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CMU's Autonomous Car Doesn't Look like a Robot

This self-driving Cadillac uses seemingly invisible, automotive-grade sensors

2 min read
CMU's Autonomous Car Doesn't Look like a Robot

The future of automobile autonomy isn't going to involve cars covered in cameras and radar and lasers. It's going to be all invisible, and CMU is already there.

The 2011 Cadillac SRX in the picture above is an autonomous car. Carnegie Mellon University had it drive itself 33 miles last week on public roads, from from Cranberry, Pa. to Pittsburgh International Airport. At first glance, you probably wouldn't be able to tell that the car is self-driving, because self-driving cars looked like this just five years ago:

That's CMU's BOSS competing in the DARPA Urban Challenge in 2007, with who knows how many sensors mounted all over it. And even Google's autonomous cars have that signature Velodyne LIDAR mounted on top of them:

By contrast, CMU's SRX relies entirely on automotive-grade radars, lidars, and cameras. You can see them if you look closely in the picture at the top of this article (there's one above the windshield, for example), but you do have to look closely. Inside, there are some extra buttons and screens, but all of the computers are stuffed under the floor in the trunk. And despite the lack of giant and complicated and expensive sensor systems, the car is still able to achieve the level of autonomy that we all want it to, as CMU's Raj Rajkumar explains:

"This car is the holy grail of autonomous driving because it can do it all — from changing lanes on highways, driving in congested suburban traffic and navigating traffic lights."

In addition to controlling the steering, speed and braking, the autonomous systems also detect and avoid obstacles in the road, including traffic cones and barrels, as well as pedestrians and bicyclists, pausing until they are safely out of the way. The systems provide audible warnings of obstacles and communicate vehicle status to its passengers using a human-like voice.

It's unfortunate that while the technology for all of this is arguably mostly ready, society (socially and legally) just isn't yet. You can buy cars with adaptive cruise control and lane departure warnings, which could hypothetically let the car drive itself, at least under some specific circumstances. And despite the fact that even a bad autonomous (or semi-autonomous) car would still save lives overall, there's no legal infrastructure in place to make it possible for manufacturers to implement such technology without undue risk of being sued into oblivion the first time something goes wrong.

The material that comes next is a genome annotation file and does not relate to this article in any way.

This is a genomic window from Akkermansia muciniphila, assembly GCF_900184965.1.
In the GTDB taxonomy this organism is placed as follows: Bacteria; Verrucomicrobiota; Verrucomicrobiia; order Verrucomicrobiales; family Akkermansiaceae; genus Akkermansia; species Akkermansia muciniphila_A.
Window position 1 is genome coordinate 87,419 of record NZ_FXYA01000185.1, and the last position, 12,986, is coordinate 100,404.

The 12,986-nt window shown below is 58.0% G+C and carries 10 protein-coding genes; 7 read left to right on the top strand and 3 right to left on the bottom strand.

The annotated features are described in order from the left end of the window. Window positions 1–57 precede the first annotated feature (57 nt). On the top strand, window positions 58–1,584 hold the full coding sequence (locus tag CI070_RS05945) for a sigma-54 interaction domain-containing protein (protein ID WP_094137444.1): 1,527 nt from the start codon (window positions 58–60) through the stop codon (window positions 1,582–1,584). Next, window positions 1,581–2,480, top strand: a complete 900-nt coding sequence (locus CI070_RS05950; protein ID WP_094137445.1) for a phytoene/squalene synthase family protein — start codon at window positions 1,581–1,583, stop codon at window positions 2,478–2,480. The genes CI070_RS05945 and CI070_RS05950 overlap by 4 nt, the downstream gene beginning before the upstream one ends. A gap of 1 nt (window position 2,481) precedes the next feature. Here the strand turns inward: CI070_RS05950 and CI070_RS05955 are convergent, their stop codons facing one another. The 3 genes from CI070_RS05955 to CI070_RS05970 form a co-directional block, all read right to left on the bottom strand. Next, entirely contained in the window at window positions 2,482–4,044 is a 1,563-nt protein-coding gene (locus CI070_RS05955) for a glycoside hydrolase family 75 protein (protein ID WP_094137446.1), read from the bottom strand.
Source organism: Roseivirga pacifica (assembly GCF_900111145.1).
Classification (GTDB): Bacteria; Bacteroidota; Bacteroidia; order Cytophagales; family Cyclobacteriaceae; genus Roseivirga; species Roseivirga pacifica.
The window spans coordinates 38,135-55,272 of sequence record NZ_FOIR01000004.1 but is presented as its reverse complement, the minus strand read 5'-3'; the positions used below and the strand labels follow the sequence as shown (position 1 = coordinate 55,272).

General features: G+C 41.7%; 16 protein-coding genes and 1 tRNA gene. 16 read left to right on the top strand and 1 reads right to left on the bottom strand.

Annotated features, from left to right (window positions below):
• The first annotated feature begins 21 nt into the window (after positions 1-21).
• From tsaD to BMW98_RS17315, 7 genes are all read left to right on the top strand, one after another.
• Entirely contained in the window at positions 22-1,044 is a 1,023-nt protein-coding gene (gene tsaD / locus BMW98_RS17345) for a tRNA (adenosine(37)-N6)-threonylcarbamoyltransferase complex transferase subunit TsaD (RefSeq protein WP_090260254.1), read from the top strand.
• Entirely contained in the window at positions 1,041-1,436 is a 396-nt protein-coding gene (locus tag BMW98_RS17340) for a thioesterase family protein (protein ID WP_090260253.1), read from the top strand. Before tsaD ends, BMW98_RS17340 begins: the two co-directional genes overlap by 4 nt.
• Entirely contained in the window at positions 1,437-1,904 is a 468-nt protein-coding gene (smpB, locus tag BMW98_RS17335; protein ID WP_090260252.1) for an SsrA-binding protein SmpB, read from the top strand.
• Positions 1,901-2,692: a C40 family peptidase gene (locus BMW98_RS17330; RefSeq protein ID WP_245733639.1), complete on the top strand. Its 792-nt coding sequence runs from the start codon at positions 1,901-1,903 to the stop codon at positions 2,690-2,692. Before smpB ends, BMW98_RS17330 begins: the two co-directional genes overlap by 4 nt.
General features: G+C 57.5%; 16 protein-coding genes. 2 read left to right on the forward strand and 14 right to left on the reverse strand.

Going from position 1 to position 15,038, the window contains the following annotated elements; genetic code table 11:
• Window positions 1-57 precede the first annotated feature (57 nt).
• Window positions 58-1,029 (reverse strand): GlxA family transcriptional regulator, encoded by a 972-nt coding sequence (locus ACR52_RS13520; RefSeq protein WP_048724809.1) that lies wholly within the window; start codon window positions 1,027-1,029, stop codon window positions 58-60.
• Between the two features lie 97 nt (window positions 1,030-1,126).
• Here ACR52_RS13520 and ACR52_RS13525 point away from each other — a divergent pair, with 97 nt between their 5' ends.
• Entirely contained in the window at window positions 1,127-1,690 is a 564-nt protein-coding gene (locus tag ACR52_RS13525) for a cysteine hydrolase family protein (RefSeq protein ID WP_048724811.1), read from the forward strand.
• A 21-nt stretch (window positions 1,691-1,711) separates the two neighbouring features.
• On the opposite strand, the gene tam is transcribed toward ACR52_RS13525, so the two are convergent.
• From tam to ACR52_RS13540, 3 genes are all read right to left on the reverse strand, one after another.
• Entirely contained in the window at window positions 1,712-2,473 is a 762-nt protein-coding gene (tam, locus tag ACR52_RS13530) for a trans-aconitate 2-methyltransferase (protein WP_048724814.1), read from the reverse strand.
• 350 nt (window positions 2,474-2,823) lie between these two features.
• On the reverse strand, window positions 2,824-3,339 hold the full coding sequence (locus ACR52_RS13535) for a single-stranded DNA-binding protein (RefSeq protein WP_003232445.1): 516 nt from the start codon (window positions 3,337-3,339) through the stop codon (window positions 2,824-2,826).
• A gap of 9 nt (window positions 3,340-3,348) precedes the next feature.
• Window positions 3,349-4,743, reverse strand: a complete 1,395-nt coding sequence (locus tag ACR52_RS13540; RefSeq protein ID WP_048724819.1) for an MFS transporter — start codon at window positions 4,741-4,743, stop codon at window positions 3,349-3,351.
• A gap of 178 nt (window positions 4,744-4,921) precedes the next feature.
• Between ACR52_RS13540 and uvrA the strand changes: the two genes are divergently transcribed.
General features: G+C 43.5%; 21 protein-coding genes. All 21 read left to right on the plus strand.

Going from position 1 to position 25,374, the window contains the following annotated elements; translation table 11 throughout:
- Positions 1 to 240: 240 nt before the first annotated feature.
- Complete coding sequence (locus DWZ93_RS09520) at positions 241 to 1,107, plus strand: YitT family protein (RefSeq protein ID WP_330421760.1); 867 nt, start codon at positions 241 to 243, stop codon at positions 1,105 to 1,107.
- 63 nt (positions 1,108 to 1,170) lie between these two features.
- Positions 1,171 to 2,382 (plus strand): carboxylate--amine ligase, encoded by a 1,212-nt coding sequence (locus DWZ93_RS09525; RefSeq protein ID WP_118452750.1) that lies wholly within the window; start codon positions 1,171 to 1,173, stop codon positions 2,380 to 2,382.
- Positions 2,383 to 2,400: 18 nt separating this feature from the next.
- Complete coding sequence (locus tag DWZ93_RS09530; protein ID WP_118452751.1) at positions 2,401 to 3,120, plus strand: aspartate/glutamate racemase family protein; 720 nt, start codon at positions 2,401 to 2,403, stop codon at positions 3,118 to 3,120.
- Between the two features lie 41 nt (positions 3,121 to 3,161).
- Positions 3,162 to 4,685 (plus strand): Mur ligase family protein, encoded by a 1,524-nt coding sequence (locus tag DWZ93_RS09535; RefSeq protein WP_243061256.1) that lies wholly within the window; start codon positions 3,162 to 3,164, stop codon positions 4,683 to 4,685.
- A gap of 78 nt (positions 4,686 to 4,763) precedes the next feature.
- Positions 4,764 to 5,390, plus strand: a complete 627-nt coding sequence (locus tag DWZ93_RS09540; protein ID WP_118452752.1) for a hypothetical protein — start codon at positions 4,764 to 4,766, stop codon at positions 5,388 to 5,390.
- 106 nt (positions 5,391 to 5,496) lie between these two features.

Via [ CMU ]

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The Bionic-Hand Arms Race

The prosthetics industry is too focused on high-tech limbs that are complicated, costly, and often impractical

12 min read
A photograph of a young woman with brown eyes and neck length hair dyed rose gold sits at a white table. In one hand she holds a carbon fiber robotic arm and hand. Her other arm ends near her elbow. Her short sleeve shirt has a pattern on it of illustrated hands.

The author, Britt Young, holding her Ottobock bebionic bionic arm.

Gabriela Hasbun. Makeup: Maria Nguyen for MAC cosmetics; Hair: Joan Laqui for Living Proof

In Jules Verne’s 1865 novel From the Earth to the Moon, members of the fictitious Baltimore Gun Club, all disabled Civil War veterans, restlessly search for a new enemy to conquer. They had spent the war innovating new, deadlier weaponry. By the war’s end, with “not quite one arm between four persons, and exactly two legs between six,” these self-taught amputee-weaponsmiths decide to repurpose their skills toward a new projectile: a rocket ship.

The story of the Baltimore Gun Club propelling themselves to the moon is about the extraordinary masculine power of the veteran, who doesn’t simply “overcome” his disability; he derives power and ambition from it. Their “crutches, wooden legs, artificial arms, steel hooks, caoutchouc [rubber] jaws, silver craniums [and] platinum noses” don’t play leading roles in their personalities—they are merely tools on their bodies. These piecemeal men are unlikely crusaders of invention with an even more unlikely mission. And yet who better to design the next great leap in technology than men remade by technology themselves?

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